It’s not possible to explain how the Martians came to be here without first delving into the Fremont question, because were it not for Fremont, there’d be no Martians. The Fremont question is really quite simple:
Who was Fremont?
The question was first posed in 1993, on November second to be exact, by Karen, one of the two women with whom I shared an office in the loan servicing department at Fremont Bank on Fremont Blvd in Fremont California. As for me, I was just sitting there minding my own business.
“What”s that guy throwing out of that car?” She stood up and leaned over her desk for a closer look.”Is that a cat or a puppy? ”
As I remember it, I kept on minding my own business. It was Sandra who jumped up, dashed to the window, and with a “what the f….” had vanished through the door and was halfway to the elevator before I felt the breeze . It took a couple of minutes for my curiosity to kick in. By the time I got to the window Sandra was at her car, holding a black and white cat and pantomiming for one of us to bring down her car keys. I could do with a break from the computer so I fished around in her purse and came up with a charm filled chain of keys.
“What am I going to do with him?” she asked holding up the cat so I could see him. He looked at me and opened his mouth to voice a squeaky complaint.
He was a perfect tuxedo cat. I patted his head. “I’d take him if we had a box but there’s no way I’m going to drive 25 miles with a loose cat in my car.” It was a bold-faced lie.
“Ooh,” Sandra cooed. “I just moved and my cat’s carrier is still in my car.” I remember standing there semi-comatose as she yanked the carrier from the back seat up over the passenger seat and deposited the cat, my cat into it. “He’ll be fine here until five,” she assured me as she lowered the window. “It’s four-fifteen.”
By the time we got back up to the office word had spread. I was a hero, a dazed hero who was still trying to catch up to what had just happened. Voices buzzed all around “It’s so wonderful of you to take that cat.” I heard that a couple of times and I recall being assured “That God would bless me for the kindness I was showing.”
I drove the twenty-five miles to Los Gatos glancing from time to time at the black and white circle of fur sleeping peacefully in the passenger seat ” We’re just going to be kind of roommates.” I told him. “You can live outdoors in the little yard. I’ll feed you, and that’s it.” I stopped at the supermarket and bought cat food, and stood staring at cat litter. “Maybe I should get a bag , I thought. “I can’t leave him out on rainy days.”
Well, he was a crafty one right from the start. As usual I parked in my parking spot and came directly into my little back courtyard. I closed and locked the gate behind me. Like all fences in California it was a six wall of wood planks, “Privacy fence”. I lifted him out of the carrier. “Welcome to your new home.” I said, unlocked the sliding glass door and went in.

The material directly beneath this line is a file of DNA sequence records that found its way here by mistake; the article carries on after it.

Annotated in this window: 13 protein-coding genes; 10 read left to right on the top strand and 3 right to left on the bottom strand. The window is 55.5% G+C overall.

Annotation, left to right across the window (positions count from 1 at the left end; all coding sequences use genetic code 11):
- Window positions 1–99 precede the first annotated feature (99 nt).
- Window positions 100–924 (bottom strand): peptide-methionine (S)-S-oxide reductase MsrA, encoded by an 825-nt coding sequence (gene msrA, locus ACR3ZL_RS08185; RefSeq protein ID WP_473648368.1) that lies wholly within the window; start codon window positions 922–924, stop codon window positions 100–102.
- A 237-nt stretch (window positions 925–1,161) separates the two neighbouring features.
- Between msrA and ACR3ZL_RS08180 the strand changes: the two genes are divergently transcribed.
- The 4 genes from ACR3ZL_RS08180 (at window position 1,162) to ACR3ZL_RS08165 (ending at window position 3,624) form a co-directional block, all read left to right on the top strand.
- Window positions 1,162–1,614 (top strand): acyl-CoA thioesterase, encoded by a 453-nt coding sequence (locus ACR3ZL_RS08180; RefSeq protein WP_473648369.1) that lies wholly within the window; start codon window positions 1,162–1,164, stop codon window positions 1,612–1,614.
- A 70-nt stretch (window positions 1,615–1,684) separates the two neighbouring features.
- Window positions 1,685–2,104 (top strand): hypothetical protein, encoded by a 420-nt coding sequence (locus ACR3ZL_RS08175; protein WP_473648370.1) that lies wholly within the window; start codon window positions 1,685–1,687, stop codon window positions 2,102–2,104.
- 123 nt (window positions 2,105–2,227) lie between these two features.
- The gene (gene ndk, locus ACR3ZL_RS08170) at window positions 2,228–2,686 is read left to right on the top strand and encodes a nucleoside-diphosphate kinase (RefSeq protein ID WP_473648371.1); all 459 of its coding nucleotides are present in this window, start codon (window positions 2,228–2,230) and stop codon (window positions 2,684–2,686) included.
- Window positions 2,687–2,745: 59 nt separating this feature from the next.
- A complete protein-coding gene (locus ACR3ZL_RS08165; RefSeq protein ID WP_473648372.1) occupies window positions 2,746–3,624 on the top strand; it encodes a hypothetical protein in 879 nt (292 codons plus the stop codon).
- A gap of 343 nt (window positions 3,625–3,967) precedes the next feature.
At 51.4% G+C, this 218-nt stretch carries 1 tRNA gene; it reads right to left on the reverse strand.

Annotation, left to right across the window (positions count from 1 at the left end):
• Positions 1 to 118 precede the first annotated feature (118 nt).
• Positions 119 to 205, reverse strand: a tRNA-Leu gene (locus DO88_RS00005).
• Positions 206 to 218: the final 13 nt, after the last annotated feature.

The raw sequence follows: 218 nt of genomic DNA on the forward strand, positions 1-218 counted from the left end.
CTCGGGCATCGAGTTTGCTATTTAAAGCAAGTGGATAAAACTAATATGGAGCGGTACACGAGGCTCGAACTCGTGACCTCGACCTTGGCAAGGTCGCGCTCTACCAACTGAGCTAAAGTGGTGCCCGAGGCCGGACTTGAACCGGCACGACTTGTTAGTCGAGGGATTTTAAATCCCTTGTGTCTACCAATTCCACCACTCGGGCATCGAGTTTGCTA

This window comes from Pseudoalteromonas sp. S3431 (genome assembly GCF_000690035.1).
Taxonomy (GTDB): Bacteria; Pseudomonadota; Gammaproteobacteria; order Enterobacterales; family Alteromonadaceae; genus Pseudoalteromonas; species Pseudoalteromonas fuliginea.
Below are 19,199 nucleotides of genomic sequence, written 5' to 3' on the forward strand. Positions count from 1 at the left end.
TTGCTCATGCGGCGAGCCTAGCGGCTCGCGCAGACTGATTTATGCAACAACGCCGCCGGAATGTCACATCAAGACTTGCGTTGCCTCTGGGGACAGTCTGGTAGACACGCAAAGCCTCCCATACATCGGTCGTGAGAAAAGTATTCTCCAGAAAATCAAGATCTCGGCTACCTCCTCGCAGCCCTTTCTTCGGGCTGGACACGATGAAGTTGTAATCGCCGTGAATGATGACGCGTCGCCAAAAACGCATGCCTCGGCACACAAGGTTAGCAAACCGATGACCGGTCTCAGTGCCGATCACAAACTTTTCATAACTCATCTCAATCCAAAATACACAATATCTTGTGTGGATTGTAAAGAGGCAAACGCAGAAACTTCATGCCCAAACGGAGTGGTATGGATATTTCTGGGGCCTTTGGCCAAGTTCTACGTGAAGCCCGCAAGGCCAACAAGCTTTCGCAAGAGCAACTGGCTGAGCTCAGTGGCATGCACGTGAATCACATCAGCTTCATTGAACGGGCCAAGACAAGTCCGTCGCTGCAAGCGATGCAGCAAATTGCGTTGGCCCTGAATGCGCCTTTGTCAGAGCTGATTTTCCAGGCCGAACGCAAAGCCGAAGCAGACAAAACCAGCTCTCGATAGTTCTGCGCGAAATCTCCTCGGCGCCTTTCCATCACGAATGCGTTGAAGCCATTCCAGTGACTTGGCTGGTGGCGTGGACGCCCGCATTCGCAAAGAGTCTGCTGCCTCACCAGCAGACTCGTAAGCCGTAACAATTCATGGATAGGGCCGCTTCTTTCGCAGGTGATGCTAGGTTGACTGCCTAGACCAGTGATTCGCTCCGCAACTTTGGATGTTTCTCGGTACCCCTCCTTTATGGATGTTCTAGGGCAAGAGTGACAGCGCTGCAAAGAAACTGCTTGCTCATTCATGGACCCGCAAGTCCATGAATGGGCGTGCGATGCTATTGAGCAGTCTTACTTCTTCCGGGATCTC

I had no sooner slid the door shut when he started meowing frantically at the door …the back door of my next door neighbors. I don’t know if he crawled under or climbed over the fence. It didn’t matter, he’d called my bluff
“Psst You! Get back over here,” I hissed. “I’m not supposed to have pets.”
I was pleasantly surprised when he darted back under and allowed me to scoop him up. For that day until we moved back to New York ten months later he stayed inside all day and when I came home, he hung out in the back yard or the parking lot until bedtime – with Willard, Blackie and Peppina, the other cats who weren’t supposed to be living there either.
Dr McCall was the second to question who Fremont was, the next week when I brought Fremont for his shots. He pulled him out of the carrier I’d bought after returning Sandra’s. He turned him this way and that on the examining table then proclaimed “He’s a teenager, about four months old.”Then he pried open his mouth in that way vets do that makes it looks so easy. “Holy crap!” he exclaimed. “He’s still got his baby teeth. he can’t be more than nine or ten weeks old.”
Well, when we returned two weeks later for his second round of shots, Fremont still had his baby teeth. And two months later when I brought him back to be neutered he barely fit into the carrier. When October rolled around and we flew cross-country, “I had to buy another carrier – a dog carrier. Fremont weighed twenty-three pounds without an ounce of fat on him.
Despite my reluctance to take on Pet “ownership” I must say Fremont’s presence provided a comforting constancy as I prepared to once again pull up my roots. The previous year had been the worst of my life. My younger brother had been diagnosed with lymphoma in July of 1992 on his fortieth birthday, and despite a grueling bone marrow transplant, his cancer returned full force , spreading to his brain. I traveled back to NY as much as I could and kept in touch by phone but as the cancer continued its march, conversations with him weren’t always what they seemed. He was on his own wave length. One Saturday afternoon my phone rang . It was my mother who previous to that day, had never initiated a phone call.
“I just got off the phone with James,” was her way of explaining why she was calling “He called me to ask if you want a black and white kitten.”
“Me?” I asked ” No I don’t want to get myself into that again.” My previous cats Brat and Joby had lived to be fourteen and I’d let them rule my life . “Does he have the kitten?” I asked.
“I don’t know but he’s very upset about it,” she said.
“My lease says no pets. Just tell him that.”
That was July of ’93. I never heard another thing about the kitten. In fact I forgot all about it for months. Jim died in August, and I encountered Fremont in November.
After I was settled in New York I had dinner with Jim’s girlfriend and asked about it. “What kitten?” she asked. “This is the first I’m hearing about it.”